“Listen, we may not need to…,” said Areia. She picked up Squeaks, and put him back in her pocket, silently thanking him for helping them to climb the table which held the potions making them whole once more. It was odd to think she had just used him as a mount, but thus was her recent adventures that this struck her as the new normal. Magic was still new to her, but this much of it was more than she had ever seen in her short lifetime.
From up ahead in the dank and filthy cave, came the sounds of squabbling. It began subtly, as if it were an argument over something small, but soon it was a massive argument. The voices of the evil hags drifted down to where they were.
“You didn’t check’em proper-like Griselda, you old sag-bottom,” cried a voice. “Now we’ll have to wait until the potion wears off to find their bodies after the birdies peck ‘em clean.”
“Your sister is right, you miserable dry crotch!” shrilled another. The hairs on Areia’s neck stood out for this was the voice, now turned sinister and wretched of her friend, Inara. Bard, no longer, her true self revealed here in her dark lair!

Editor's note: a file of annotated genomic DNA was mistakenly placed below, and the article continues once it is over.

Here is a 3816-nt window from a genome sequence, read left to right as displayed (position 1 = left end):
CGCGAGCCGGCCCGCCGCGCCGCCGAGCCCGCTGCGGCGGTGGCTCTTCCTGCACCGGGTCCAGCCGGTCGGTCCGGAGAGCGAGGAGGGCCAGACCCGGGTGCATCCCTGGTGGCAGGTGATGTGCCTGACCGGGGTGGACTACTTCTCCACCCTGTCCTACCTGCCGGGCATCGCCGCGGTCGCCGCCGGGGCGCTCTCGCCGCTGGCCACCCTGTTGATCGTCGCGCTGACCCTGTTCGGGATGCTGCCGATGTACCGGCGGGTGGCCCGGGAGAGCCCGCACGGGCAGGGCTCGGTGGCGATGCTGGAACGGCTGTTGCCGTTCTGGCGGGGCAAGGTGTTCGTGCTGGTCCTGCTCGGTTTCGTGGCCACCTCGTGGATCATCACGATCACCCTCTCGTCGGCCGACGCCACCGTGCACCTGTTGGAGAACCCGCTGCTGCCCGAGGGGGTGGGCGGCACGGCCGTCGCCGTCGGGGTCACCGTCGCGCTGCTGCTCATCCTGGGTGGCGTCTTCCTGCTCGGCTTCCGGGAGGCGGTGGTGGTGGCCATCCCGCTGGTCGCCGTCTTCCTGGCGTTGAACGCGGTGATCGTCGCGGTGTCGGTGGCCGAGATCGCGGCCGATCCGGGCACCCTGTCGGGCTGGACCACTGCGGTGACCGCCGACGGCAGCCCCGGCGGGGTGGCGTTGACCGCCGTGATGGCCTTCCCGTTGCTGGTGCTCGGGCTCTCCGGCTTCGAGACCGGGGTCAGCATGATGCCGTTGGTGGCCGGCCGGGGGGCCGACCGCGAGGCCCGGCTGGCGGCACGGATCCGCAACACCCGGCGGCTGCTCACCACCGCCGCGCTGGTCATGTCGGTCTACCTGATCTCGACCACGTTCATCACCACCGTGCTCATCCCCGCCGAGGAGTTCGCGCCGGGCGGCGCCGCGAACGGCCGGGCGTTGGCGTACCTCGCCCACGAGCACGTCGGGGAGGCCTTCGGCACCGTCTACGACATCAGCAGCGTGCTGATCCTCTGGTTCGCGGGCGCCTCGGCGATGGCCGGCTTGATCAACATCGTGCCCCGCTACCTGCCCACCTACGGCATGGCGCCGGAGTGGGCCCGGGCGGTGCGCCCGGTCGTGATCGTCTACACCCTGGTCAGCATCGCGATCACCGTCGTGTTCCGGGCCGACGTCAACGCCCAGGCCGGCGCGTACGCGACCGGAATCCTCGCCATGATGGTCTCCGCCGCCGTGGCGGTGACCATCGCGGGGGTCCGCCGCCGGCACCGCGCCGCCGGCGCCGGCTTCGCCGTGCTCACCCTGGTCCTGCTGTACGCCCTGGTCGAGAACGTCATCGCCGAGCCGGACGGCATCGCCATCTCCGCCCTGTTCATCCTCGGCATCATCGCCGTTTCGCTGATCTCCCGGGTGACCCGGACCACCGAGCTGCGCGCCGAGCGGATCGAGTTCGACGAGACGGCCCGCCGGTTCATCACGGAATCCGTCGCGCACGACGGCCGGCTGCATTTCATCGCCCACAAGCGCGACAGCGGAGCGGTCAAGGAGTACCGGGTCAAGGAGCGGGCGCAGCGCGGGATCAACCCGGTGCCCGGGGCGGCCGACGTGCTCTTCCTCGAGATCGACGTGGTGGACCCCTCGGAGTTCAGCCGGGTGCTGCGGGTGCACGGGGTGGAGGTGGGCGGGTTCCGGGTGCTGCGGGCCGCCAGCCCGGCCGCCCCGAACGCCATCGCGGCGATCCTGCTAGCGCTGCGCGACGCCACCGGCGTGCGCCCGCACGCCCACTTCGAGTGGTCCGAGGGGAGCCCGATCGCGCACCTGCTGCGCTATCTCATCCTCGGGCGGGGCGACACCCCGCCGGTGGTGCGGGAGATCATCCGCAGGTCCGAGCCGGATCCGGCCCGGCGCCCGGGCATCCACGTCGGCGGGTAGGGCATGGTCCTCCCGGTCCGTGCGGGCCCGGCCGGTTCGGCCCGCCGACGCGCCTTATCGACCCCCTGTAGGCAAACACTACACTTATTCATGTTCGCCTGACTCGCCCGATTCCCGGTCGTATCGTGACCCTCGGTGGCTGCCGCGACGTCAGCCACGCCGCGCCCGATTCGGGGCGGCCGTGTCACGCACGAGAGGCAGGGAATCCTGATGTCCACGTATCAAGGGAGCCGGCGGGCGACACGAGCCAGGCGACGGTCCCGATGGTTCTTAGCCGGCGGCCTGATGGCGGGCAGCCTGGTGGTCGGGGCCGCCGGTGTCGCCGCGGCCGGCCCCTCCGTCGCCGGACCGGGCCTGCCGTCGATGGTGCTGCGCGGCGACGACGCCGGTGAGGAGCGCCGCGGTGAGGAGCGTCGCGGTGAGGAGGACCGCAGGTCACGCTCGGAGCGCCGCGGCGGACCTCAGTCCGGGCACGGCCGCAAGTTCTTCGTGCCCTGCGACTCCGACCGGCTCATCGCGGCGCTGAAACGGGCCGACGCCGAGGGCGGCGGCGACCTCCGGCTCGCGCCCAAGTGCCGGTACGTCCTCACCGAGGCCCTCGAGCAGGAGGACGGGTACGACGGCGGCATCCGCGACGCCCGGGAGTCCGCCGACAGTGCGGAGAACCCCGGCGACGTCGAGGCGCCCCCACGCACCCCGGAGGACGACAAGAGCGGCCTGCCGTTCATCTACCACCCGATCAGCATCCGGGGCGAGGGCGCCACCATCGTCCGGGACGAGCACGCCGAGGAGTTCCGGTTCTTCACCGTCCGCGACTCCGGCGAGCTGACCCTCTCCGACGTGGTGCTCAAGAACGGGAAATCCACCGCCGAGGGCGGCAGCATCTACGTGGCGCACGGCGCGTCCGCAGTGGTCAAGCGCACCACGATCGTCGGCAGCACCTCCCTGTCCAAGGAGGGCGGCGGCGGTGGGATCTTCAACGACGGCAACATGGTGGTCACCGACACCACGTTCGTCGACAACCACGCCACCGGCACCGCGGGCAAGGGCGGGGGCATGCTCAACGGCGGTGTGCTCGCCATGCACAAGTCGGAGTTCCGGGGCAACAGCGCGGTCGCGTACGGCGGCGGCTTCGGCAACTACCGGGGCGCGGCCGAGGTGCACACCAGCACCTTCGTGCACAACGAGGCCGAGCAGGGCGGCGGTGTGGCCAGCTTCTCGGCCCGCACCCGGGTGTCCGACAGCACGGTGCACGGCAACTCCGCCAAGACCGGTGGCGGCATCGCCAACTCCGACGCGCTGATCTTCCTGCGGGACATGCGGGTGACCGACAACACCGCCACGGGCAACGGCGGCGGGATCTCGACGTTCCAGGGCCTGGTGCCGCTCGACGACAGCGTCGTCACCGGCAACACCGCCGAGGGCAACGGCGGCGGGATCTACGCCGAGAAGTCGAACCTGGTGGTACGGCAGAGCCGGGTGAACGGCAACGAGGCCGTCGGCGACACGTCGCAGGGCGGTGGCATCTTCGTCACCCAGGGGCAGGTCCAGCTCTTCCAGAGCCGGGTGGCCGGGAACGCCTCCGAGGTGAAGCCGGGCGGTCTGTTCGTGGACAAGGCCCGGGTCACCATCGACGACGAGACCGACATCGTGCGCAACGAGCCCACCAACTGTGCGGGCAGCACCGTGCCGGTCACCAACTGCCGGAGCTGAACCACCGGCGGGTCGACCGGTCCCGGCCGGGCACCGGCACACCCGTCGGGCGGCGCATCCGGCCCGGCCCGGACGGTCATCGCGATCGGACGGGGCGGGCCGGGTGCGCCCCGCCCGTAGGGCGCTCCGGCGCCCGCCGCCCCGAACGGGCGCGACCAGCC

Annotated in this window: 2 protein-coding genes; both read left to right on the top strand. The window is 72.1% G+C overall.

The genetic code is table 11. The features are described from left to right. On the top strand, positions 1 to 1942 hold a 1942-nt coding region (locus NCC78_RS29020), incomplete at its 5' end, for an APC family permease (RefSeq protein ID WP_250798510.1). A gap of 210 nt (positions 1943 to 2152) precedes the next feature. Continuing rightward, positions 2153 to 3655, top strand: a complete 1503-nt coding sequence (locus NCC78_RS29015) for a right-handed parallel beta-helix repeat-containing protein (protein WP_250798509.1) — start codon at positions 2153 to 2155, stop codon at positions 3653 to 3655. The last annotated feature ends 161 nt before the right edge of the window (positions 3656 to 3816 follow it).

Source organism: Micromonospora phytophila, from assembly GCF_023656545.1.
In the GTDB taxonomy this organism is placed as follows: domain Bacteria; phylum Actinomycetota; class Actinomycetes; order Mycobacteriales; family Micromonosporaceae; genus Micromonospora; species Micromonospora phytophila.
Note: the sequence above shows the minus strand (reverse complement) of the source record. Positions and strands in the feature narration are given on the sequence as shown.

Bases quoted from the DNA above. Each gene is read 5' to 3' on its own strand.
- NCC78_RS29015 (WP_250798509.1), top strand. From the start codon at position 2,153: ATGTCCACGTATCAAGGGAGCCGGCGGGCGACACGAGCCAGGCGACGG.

A new voice, just as Andril had suspected began to speak. He was right, it was indeed a coven! They didn’t recognize this voice, but it sounded like it held more authority. “If the potion wears off after the stirges drag them into their nests, we’ll never get to any goodies you miserable ancients missed stripping them!”
“Oh dry up, you bat-brain,” said another, “If you’re interested in visiting the nests, then go see em for yourself; They’re hanging up. Their bones’ll still be there come midnight, wench!” They figured this voice, the first to have spoken, for the voice of Griselda, who by all accounts, sounded like the weaker of the three.
“I already have more Kasillian goods then you, ma dears,” gargled the voice of the leader. Her voice was altogether too sweet and sarcastic now. “But later, I’ll go and check on the corpses and add to my collections, dearies.”
Suddenly, they heard the sound of something striking and clattering around the cavern. It rang out again and again, before coming to a stop. Andril ducked instinctively in the dark, hiding his lighted stone with his robes. He thought it sounded like a bone had been thrown perhaps.
“No one will be taking my treats,” barked the voice of who they believed was Griselda. “Keep your filthy Ketian hands off ‘em!” Andril knew then they had their chance for the sounds of footsteps faintly began to creep down towards them.
“Now!” whispered Andril, who set the light gem down on the cave. Areia was about to snatch it up, angry that he would give away their position. Then, she realized what he was doing.